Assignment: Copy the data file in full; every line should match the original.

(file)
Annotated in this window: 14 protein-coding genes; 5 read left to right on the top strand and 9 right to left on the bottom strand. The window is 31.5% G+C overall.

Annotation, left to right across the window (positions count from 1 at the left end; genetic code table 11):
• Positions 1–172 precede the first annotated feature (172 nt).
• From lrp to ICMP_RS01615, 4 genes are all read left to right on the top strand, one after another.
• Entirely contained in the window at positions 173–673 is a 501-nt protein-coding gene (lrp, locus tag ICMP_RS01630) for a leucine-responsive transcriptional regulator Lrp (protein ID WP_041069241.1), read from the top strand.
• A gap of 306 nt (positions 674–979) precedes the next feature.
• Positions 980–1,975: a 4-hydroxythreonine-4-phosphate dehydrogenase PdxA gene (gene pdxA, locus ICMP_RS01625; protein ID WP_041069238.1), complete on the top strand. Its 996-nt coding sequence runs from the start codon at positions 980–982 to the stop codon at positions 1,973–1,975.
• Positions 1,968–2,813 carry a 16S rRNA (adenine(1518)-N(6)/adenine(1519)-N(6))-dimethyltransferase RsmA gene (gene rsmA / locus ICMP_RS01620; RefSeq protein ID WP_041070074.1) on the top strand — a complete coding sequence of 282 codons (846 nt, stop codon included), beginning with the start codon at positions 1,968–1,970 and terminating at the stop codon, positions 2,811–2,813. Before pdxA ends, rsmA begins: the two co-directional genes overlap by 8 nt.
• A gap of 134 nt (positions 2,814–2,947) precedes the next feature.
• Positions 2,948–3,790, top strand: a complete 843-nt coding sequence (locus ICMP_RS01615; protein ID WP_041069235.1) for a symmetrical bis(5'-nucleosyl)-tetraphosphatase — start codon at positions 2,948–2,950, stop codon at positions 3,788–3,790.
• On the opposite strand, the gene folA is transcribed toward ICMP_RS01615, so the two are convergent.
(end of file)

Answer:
Annotated in this window: 14 protein-coding genes; 5 read left to right on the top strand and 9 right to left on the bottom strand. The window is 31.5% G+C overall.

Annotation, left to right across the window (positions count from 1 at the left end; genetic code table 11):
• Positions 1–172 precede the first annotated feature (172 nt).
• From lrp to ICMP_RS01615, 4 genes are all read left to right on the top strand, one after another.
• Entirely contained in the window at positions 173–673 is a 501-nt protein-coding gene (lrp, locus tag ICMP_RS01630) for a leucine-responsive transcriptional regulator Lrp (protein ID WP_041069241.1), read from the top strand.
• A gap of 306 nt (positions 674–979) precedes the next feature.
• Positions 980–1,975: a 4-hydroxythreonine-4-phosphate dehydrogenase PdxA gene (gene pdxA, locus ICMP_RS01625; protein ID WP_041069238.1), complete on the top strand. Its 996-nt coding sequence runs from the start codon at positions 980–982 to the stop codon at positions 1,973–1,975.
• Positions 1,968–2,813 carry a 16S rRNA (adenine(1518)-N(6)/adenine(1519)-N(6))-dimethyltransferase RsmA gene (gene rsmA / locus ICMP_RS01620; RefSeq protein ID WP_041070074.1) on the top strand — a complete coding sequence of 282 codons (846 nt, stop codon included), beginning with the start codon at positions 1,968–1,970 and terminating at the stop codon, positions 2,811–2,813. Before pdxA ends, rsmA begins: the two co-directional genes overlap by 8 nt.
• A gap of 134 nt (positions 2,814–2,947) precedes the next feature.
• Positions 2,948–3,790, top strand: a complete 843-nt coding sequence (locus ICMP_RS01615; protein ID WP_041069235.1) for a symmetrical bis(5'-nucleosyl)-tetraphosphatase — start codon at positions 2,948–2,950, stop codon at positions 3,788–3,790.
• On the opposite strand, the gene folA is transcribed toward ICMP_RS01615, so the two are convergent.